Smoker's Face-- a condition where smokers look older than they are, is just one of many negative effects caused by heavy tobacco usage, researchers have warned.
"We searched across thousands of traits to identify those that may be affected by how heavily someone smokes. As well as identifying several known adverse effects such as on lung health, we also identified an adverse effect of heavier smoking on facial aging," said study author Louise Millard from the University of Bristol in UK.
According to the study, published in the journal PLOS Genetics, some people carry one or two copies of a genetic variant that is associated with heavier tobacco use.
To simultaneously identify these two types of effects, the researchers used a novel combination of two data analysis approaches and applied them using data from people in the UK Biobank.
They separated people into two groups. The first contained people who had never smoked, and the second included current and former smokers.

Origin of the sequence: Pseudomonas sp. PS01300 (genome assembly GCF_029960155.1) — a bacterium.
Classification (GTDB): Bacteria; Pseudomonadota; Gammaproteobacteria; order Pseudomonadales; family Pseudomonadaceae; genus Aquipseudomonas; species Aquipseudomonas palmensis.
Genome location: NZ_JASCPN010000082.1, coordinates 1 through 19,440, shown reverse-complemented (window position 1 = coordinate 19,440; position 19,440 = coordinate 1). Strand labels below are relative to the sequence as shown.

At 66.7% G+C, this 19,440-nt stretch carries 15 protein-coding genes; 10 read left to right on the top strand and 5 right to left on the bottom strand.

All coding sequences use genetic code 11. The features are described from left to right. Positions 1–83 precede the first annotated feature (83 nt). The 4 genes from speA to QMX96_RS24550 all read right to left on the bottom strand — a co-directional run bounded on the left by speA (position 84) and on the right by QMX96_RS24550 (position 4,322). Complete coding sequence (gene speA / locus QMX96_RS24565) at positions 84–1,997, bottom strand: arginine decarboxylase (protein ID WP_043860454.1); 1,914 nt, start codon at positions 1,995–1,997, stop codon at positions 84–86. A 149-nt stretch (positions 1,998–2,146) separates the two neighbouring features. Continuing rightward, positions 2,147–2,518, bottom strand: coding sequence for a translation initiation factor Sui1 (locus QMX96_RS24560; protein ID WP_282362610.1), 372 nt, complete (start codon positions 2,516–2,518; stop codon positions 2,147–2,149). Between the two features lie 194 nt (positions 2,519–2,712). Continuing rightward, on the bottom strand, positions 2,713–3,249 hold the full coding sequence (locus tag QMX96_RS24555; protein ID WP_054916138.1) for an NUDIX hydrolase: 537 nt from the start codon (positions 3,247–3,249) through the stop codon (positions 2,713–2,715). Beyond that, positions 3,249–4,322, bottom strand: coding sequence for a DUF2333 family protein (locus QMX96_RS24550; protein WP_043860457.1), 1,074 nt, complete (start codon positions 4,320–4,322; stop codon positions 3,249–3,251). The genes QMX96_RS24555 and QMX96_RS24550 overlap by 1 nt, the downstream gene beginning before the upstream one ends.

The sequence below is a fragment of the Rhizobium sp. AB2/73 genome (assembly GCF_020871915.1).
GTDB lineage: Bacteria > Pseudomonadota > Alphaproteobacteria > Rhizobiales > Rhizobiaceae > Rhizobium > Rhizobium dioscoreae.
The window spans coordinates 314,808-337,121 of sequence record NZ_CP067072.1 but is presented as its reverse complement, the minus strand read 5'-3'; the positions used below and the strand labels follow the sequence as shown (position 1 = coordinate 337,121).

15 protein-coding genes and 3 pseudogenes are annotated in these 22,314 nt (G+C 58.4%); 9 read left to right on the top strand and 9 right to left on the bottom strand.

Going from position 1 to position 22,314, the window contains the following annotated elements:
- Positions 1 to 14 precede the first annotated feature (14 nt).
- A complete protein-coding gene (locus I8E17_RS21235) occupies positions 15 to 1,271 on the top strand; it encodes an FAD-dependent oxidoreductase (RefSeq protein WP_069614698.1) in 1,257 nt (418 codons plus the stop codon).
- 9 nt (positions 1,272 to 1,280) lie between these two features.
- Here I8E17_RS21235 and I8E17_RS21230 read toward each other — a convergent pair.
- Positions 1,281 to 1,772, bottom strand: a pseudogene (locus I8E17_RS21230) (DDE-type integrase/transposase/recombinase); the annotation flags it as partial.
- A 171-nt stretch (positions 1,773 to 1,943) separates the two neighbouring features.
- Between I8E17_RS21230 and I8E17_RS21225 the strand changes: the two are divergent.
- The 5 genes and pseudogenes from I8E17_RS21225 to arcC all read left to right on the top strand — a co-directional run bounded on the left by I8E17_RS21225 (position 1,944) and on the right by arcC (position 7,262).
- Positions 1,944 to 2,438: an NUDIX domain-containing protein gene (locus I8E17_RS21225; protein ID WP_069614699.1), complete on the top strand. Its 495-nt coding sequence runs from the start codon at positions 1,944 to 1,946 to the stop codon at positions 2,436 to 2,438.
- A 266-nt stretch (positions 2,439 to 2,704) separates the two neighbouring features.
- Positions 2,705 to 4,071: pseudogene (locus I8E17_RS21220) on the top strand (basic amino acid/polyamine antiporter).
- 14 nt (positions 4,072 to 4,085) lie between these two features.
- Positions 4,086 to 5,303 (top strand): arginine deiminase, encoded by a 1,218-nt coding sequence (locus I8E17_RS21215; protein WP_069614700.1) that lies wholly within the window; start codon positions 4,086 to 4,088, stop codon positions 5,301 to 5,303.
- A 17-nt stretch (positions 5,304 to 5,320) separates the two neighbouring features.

The analysis searched across 18,000 traits and apart from the new finding of more rapid facial aging, also identified several previously reported effects of smoking, confirming the method's effectiveness.
The known effects of smoking that the analysis identified included worse lung function and a higher risk of chronic obstructive pulmonary disease (COPD) and skin cancer.
Besides emphasising smoking's many dangers, the study also serves as proof of principle that these data analysis tools can be used to identify effects of other exposures of interest, such as alcohol intake.